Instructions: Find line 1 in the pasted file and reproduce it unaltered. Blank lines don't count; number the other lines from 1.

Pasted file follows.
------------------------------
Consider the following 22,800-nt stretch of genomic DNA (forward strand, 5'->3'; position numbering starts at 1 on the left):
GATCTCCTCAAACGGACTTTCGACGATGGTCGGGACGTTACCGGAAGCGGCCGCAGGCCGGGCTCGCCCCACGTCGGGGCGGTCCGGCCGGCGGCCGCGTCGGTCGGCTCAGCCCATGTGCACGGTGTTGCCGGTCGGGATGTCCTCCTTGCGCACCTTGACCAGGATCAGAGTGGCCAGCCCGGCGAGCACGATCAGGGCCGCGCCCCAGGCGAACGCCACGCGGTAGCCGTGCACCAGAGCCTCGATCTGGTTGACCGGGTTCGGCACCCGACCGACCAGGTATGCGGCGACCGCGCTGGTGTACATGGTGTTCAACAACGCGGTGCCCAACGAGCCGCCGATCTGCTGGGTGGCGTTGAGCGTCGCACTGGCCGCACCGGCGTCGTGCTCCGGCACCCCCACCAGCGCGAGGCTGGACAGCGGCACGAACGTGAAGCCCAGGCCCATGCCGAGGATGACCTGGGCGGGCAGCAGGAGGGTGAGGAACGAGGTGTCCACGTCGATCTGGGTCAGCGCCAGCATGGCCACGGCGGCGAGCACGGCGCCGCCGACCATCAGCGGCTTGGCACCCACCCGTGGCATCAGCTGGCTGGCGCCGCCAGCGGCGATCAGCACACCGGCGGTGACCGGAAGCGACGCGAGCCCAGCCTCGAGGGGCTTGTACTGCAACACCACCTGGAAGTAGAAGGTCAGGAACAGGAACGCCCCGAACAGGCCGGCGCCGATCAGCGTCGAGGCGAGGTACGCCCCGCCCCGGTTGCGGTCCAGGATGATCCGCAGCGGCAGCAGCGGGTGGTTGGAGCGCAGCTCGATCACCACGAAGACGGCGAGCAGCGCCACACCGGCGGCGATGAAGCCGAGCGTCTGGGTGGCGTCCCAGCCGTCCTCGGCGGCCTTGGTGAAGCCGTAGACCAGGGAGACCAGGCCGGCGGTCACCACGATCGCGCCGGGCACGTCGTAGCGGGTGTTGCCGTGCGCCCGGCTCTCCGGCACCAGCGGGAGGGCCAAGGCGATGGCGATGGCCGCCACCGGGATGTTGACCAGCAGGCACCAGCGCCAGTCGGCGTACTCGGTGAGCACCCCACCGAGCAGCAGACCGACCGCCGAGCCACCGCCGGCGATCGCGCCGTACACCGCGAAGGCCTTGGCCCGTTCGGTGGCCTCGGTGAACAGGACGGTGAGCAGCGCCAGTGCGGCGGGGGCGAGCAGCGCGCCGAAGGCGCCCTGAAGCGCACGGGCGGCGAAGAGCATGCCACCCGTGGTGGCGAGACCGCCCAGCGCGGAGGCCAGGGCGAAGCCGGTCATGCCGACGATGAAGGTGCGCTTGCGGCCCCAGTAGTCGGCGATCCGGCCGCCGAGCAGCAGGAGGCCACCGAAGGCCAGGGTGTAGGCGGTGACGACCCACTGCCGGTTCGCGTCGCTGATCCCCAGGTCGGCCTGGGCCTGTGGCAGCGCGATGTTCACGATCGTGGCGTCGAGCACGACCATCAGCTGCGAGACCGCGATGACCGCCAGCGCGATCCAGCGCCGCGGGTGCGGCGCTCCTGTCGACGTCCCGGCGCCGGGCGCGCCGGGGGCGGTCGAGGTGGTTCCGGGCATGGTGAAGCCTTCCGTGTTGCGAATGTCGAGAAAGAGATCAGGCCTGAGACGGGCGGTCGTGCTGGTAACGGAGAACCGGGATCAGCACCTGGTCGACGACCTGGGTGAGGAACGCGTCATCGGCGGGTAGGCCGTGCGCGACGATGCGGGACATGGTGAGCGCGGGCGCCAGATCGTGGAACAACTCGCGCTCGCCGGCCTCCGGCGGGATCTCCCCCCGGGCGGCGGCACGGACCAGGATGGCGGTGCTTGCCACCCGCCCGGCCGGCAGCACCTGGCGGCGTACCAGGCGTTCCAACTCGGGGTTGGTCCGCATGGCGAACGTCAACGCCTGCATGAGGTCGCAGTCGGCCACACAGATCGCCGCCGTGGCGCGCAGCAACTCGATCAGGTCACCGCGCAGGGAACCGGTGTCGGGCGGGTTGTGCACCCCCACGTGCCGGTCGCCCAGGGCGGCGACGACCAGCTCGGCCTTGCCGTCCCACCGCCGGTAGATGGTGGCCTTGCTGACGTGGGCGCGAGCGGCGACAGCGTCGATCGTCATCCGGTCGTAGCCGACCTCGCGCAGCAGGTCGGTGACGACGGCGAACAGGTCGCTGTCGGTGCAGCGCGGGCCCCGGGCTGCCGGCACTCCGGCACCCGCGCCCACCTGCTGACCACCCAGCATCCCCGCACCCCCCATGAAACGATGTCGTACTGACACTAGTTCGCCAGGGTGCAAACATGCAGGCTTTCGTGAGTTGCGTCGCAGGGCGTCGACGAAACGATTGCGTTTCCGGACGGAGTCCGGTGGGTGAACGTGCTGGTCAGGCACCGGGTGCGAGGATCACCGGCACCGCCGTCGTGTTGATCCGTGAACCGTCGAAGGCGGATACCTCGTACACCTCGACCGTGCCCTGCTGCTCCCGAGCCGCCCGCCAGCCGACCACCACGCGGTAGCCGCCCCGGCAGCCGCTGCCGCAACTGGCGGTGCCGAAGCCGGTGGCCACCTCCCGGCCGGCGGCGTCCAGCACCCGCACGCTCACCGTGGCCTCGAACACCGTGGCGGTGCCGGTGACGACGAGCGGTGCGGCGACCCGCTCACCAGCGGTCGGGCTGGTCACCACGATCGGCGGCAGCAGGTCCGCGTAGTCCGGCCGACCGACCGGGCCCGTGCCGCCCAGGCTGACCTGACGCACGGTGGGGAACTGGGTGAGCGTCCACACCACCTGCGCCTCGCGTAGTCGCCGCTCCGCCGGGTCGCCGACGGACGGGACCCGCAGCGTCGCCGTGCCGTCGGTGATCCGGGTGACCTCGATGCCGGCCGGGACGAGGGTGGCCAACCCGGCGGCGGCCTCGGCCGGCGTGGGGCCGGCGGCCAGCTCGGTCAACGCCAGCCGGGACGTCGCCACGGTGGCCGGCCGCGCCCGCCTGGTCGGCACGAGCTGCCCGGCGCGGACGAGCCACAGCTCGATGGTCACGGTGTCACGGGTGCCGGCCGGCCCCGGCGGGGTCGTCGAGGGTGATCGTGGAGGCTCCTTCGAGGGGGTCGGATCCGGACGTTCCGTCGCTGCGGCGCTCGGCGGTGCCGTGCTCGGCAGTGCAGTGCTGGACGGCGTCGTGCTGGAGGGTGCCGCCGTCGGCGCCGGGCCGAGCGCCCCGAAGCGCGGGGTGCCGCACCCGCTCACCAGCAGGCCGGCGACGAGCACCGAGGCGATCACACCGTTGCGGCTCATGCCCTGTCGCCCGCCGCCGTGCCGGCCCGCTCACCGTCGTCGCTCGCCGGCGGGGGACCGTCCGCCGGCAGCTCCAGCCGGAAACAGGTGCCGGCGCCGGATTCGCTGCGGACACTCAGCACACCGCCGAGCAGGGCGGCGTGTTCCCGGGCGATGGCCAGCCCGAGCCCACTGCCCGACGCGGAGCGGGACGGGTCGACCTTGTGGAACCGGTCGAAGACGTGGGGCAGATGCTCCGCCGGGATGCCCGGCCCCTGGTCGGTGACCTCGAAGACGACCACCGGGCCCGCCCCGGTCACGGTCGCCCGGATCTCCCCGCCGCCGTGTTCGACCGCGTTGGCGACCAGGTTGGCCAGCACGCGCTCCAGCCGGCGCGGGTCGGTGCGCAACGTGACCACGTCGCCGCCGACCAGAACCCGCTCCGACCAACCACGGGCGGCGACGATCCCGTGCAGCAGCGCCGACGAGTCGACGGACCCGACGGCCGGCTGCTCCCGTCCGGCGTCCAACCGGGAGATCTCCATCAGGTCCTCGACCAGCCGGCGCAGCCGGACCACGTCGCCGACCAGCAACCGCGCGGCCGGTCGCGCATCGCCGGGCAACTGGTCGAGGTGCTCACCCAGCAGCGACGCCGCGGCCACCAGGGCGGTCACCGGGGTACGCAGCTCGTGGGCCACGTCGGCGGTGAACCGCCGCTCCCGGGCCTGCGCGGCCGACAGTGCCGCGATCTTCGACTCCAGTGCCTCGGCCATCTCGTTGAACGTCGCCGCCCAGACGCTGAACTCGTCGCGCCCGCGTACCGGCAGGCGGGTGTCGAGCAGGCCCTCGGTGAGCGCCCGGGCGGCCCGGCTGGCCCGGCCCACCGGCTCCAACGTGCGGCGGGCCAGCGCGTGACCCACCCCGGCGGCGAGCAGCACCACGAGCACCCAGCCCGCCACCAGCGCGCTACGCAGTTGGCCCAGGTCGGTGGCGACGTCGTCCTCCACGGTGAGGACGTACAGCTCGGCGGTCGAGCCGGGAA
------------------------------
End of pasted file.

Consider the following 22,800-nt stretch of genomic DNA (forward strand, 5'->3'; position numbering starts at 1 on the left):